Should He Stay or Should He Go?

Congressman Eric Massa (D-NY) has announced that he intends to resign from Congress effective 5 pm today.  Massa had announced last Wednesday that he would not seek re-election for health reasons, but his decision on Friday to resign immediately was apparently prompted by revelations that the House Ethics Committee is investigating him for “sexually harassing” a male staffer.

It would be a natural assumption that Massa’s resignation reflects some consciousness of guilt.  Massa, however, has come forward publicly and detailed the basis for the sexual harassment allegation, which he says was based on a single remark made to a staffer at a wedding reception.  If one credits Massa’s account, his remark, although juvenile, would seem to fall well short of conduct that would merit discipline, much less expulsion, by the House.

O.k., then why is Massa resigning?  According to Massa: “Mine is now the deciding vote on the health care bill, and this administration and this House leadership have said, ‘they will stop at nothing to pass this health care bill, and now they’ve gotten rid of me and it will pass.’ You connect the dots.”

With all due respect to Congressman Massa, I am having a hard time connecting the dots.  I understand that he is suggesting that the House leadership somehow orchestrated the ethics investigation against him, but I don’t see how that explains his decision to resign.  If he is innocent, one would think that he would want to stay and fight the allegations.  And while one can understand the distaste for public airing of such allegations, resignation doesn’t make much sense if he is going to be publicly discussing them anyway.

More importantly, Massa’s resignation is not, or should not be, simply a personal matter.  Professor Josh Chafetz argues in Leaving the House: The Constitutional Status of Resignation from the House of Representatives, 58 Duke L. J. 177 (2008), that Members of the House have no constitutional right to resign their positions, and that at the time of the framing of the Constitution, it was anticipated that Representatives would not be able to resign their seats without permission from the House, as was the tradition in the British House of Commons.  (By contrast, the Constitution expressly acknowledges the possibility that Senators may resign, a distinction that Chafetz explains as reflecting the differing structure and purpose of the Senate).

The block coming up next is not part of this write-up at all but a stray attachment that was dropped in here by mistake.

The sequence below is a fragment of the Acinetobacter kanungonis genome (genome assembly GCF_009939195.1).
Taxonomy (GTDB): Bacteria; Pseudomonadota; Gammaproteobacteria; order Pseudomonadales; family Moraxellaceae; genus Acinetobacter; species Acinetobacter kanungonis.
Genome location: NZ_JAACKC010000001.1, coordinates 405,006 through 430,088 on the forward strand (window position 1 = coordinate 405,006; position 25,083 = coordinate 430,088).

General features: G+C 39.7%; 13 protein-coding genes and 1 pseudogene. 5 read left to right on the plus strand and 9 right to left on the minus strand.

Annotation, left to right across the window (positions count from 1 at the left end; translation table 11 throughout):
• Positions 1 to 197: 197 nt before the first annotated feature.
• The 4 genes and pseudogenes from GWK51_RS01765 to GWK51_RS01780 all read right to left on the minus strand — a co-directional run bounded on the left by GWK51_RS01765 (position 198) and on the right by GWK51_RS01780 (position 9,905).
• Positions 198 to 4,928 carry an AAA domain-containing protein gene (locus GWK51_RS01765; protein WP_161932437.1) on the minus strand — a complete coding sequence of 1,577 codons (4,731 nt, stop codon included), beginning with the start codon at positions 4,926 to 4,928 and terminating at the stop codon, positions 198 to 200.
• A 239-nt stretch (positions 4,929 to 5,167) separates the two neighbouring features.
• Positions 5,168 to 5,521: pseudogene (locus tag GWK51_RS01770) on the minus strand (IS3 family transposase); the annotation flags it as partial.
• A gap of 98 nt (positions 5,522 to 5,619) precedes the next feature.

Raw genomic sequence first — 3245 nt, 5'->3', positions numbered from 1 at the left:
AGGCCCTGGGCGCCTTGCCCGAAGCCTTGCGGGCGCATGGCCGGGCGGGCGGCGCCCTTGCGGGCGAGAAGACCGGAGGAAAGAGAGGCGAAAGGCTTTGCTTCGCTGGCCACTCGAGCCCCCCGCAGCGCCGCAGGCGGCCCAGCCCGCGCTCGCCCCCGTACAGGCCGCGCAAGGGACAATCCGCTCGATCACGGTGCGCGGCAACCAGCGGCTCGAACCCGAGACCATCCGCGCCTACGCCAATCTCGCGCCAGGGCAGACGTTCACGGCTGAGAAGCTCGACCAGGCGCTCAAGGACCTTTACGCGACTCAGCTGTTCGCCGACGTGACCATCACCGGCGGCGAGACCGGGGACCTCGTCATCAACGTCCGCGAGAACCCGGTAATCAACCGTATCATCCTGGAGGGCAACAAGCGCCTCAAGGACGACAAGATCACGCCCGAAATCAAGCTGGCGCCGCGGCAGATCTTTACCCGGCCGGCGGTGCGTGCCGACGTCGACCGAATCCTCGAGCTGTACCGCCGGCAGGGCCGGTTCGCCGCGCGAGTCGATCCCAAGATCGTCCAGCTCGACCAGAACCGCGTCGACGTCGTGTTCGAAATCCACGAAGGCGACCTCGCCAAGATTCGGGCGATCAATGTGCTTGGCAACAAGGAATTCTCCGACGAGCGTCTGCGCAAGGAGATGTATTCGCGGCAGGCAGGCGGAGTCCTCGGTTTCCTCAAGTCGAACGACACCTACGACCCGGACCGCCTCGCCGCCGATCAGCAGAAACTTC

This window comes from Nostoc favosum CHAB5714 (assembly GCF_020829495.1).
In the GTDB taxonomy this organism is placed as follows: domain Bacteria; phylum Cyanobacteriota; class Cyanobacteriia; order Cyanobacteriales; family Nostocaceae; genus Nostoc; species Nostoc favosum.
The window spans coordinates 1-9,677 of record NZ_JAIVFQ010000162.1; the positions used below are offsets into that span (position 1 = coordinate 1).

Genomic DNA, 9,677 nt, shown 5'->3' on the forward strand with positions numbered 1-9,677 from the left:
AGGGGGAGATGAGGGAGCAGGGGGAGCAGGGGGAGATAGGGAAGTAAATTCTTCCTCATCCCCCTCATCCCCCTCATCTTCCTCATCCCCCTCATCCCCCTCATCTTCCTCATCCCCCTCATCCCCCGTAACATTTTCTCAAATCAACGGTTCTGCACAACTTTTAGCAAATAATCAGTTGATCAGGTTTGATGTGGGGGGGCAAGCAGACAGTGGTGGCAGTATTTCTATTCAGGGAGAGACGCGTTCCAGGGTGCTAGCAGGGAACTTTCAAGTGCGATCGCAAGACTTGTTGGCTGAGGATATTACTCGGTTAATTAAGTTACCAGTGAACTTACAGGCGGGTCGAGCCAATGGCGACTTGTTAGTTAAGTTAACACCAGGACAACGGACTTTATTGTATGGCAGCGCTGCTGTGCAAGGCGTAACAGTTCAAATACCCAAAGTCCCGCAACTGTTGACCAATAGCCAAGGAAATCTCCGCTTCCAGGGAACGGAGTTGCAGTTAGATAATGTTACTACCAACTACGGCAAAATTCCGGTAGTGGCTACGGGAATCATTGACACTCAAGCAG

It is true that the House historically has not exercised any authority to prevent Members from resigning, and I think it would be incorrect, even if one largely agrees with Chafetz’s argument, to suggest that Members currently need permission to resign from the House.  Nevertheless, there is merit in Chafetz’s proposal that the House consider restricting resignation as of right.  As he puts it:

Is it really so onerous to tell people who ran for House seats that they must remain there for two years?  Members are well compensated, in both financial and psychic wages, and for that compensation we have a right to demand that they commit to putting the public interest above their own for a short period.  Allowing resignation as a matter of right sends the message that House service is a job like any other, a job that one takes because it suits one’s ends, rather than a trust one holds to serve a greater good.  In contrast, when leaving the House is a matter of legislative grace, rather than individual right, the message is sent that devotion to the public weal is held above desire for personal gain.  This, I suggest, is closer to our aspirational conception of the House of Representatives.


As Chafetz notes, the two situations in which Member resignation seems most inappropriate are (1) resignation to escape punishment by the House and (2) resignation for personal advantage or convenience.  Massa’s case involves both of these situations.  He is either leaving to escape punishment or to avoid the inconvenience of fighting false allegations.  Or both.  But in any event, he is leaving his constituents without representation during what is, by his own admission, a time in which the House will be making critical and historic decisions affecting their interests.

Put another way, if Massa is innocent, he should stay and fight for his constituents.  If he is guilty, he should stay and face the music.




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